Viridian Eolia’s Master Plan is not the only gigantic wind farm attempting permitting in Wyoming, but would join the 3 GW (3,000 MW) Choke Cherry Sierra Madre project by Power Company of Wyoming to reach almost 5 GW of wind power in Wyoming.

Wyoming slow to adopt wind energy

Wyoming has some of the best wind potential in the US, but resistance to the Clean Power Plan by its Republican leadership — and a small population — would suggest it would have almost no need for any new wind generation, let alone these two massive projects.

Wyoming Governor Matt Mead (R) had instructed Wyoming’s attorney general to join with the other Republican-held states to oppose the Clean Power Plan. Any switch from coal energy is opposed by both Wyoming Senators. Senator Barasso (R) describing it as a massive power grab.

“This proposal isn’t some isolated bureaucratic rule,” Wyoming Republican Senator Mike Enzi (R) told E&E News.

“If you can make it too expensive to open a new power plant and prematurely shut down existing plants, you effectively put a stop to coal use in this country. As coal accounts for nearly 40% of the nation’s electricity, the consequences for all Americans are real. This president needs to understand real families, real businesses, real communities will be hurt.”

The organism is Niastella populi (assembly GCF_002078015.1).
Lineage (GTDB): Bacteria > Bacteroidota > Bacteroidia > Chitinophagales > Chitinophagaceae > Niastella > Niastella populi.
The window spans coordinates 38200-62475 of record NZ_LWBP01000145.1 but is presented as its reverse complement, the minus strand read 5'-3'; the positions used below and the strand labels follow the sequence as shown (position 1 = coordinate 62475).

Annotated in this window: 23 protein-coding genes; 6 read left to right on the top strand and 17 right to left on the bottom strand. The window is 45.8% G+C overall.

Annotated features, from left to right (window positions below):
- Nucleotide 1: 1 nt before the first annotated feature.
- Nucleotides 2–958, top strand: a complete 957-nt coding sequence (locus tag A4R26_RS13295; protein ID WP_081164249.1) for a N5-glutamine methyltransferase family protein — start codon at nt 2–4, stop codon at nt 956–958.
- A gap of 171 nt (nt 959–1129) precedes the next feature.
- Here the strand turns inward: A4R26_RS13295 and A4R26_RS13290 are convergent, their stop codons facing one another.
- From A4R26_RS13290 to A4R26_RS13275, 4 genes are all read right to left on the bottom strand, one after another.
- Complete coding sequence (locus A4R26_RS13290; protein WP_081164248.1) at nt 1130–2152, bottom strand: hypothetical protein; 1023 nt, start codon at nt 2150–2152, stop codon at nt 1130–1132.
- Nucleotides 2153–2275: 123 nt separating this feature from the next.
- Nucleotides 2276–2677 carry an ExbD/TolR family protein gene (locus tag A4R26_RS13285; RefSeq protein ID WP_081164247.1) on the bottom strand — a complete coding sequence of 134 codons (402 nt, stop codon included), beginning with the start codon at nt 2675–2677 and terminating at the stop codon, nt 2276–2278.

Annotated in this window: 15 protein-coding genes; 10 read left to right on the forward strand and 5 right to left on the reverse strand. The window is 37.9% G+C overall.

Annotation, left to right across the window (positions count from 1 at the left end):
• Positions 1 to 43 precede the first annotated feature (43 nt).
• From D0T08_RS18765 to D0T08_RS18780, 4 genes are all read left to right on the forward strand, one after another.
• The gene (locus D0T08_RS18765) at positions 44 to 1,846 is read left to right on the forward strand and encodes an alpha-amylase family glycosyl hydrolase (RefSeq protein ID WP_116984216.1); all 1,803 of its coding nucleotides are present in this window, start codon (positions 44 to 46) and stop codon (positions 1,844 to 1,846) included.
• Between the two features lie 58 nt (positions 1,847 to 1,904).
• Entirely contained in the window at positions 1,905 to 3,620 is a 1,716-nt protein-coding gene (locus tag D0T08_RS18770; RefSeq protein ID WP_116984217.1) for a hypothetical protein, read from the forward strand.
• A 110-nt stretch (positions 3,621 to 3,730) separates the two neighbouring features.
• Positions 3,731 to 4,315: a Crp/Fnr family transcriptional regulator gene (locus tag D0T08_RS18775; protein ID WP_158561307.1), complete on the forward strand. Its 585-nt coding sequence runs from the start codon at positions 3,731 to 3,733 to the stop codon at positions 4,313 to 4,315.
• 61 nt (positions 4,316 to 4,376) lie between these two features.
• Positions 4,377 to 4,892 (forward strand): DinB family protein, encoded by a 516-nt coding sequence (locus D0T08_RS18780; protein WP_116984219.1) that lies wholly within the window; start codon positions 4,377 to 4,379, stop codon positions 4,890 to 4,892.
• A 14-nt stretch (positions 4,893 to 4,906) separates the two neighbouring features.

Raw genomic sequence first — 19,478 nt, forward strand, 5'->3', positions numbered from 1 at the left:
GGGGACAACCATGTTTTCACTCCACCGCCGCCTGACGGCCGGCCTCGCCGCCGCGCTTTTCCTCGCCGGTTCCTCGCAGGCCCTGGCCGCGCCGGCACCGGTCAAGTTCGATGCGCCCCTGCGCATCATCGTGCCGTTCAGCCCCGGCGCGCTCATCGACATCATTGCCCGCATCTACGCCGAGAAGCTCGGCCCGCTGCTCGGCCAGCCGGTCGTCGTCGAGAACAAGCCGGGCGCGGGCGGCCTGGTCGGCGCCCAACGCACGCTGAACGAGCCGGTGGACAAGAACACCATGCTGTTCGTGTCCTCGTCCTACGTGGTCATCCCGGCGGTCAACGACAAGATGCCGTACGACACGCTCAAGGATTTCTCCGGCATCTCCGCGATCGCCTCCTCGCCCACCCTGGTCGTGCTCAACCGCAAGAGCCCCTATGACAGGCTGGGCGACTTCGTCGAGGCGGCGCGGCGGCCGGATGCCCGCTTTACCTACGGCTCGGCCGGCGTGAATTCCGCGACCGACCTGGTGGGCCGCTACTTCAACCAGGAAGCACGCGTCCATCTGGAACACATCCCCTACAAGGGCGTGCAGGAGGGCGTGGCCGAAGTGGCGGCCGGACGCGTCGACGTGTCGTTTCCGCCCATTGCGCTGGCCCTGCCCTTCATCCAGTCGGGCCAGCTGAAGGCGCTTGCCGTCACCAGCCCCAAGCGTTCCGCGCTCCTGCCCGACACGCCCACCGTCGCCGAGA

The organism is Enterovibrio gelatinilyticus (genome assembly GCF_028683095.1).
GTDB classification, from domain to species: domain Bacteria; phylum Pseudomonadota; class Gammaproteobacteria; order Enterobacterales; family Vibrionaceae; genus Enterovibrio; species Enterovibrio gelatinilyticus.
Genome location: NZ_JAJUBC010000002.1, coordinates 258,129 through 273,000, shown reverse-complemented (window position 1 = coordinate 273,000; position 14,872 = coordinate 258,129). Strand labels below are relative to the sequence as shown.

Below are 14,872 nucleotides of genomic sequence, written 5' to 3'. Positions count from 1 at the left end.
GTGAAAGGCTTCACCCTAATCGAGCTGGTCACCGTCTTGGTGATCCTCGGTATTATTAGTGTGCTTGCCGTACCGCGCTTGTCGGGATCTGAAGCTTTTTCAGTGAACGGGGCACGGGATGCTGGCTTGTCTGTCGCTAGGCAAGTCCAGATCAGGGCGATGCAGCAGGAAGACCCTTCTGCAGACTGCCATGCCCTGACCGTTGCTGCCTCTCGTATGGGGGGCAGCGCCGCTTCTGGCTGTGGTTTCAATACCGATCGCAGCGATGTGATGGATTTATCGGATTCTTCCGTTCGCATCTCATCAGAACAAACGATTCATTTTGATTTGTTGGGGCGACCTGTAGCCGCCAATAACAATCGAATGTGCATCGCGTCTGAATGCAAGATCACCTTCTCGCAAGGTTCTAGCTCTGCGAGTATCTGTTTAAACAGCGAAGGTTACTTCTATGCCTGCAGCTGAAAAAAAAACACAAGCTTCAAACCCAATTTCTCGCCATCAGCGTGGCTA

According to EIA figures, as of 2014, 88% of Wyoming electricity came from coal, while only 11% came from renewables (mostly wind.)

Despite this unusually high reliance on coal for electricity, the Clean Power Plan for Wyoming is actually is among the least stringent nationwide. For example, Wyoming’s 2030 goal is to get down to 1,299 pounds (of CO2) per MWh. Just converting most of its coal plants to natural gas would get it close.

Saved by a California connection?

Because of Wyoming’s unfriendly renewables environment, and flimsy federal mandate, there would seem to be almost no incentive to build these two large projects in Wyoming — at least for domestic consumption.

However there is a way out. A huge 730-mile transmission line, designed to enable transmission of wind power to California, promises to serve as a way to capitalize on Wyoming’s outstanding wind energy potential.

Transwest Express plans a 3,000 MW power line that would begin where Power Company of Wyoming has proposed its massive Chokecherry and Sierra Madre wind farm, the biggest in the US. Viridian Eolia’s 840 MW Master Plan would be nearby in Carbon County.





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About the Author

writes at CleanTechnica, CSP-Today and Renewable Energy World.  She has also been published at Wind Energy Update, Solar Plaza, Earthtechling PV-Insider , and GreenProphet, Ecoseed, NRDC OnEarth, MatterNetwork, Celsius, EnergyNow, and Scientific American. As a former serial entrepreneur in product design, Susan brings an innovator's perspective on inventing a carbon-constrained civilization: If necessity is the mother of invention, solving climate change is the mother of all necessities! As a lover of history and sci-fi, she enjoys chronicling the strange future we are creating in these interesting times.    Follow Susan on Twitter @dotcommodity.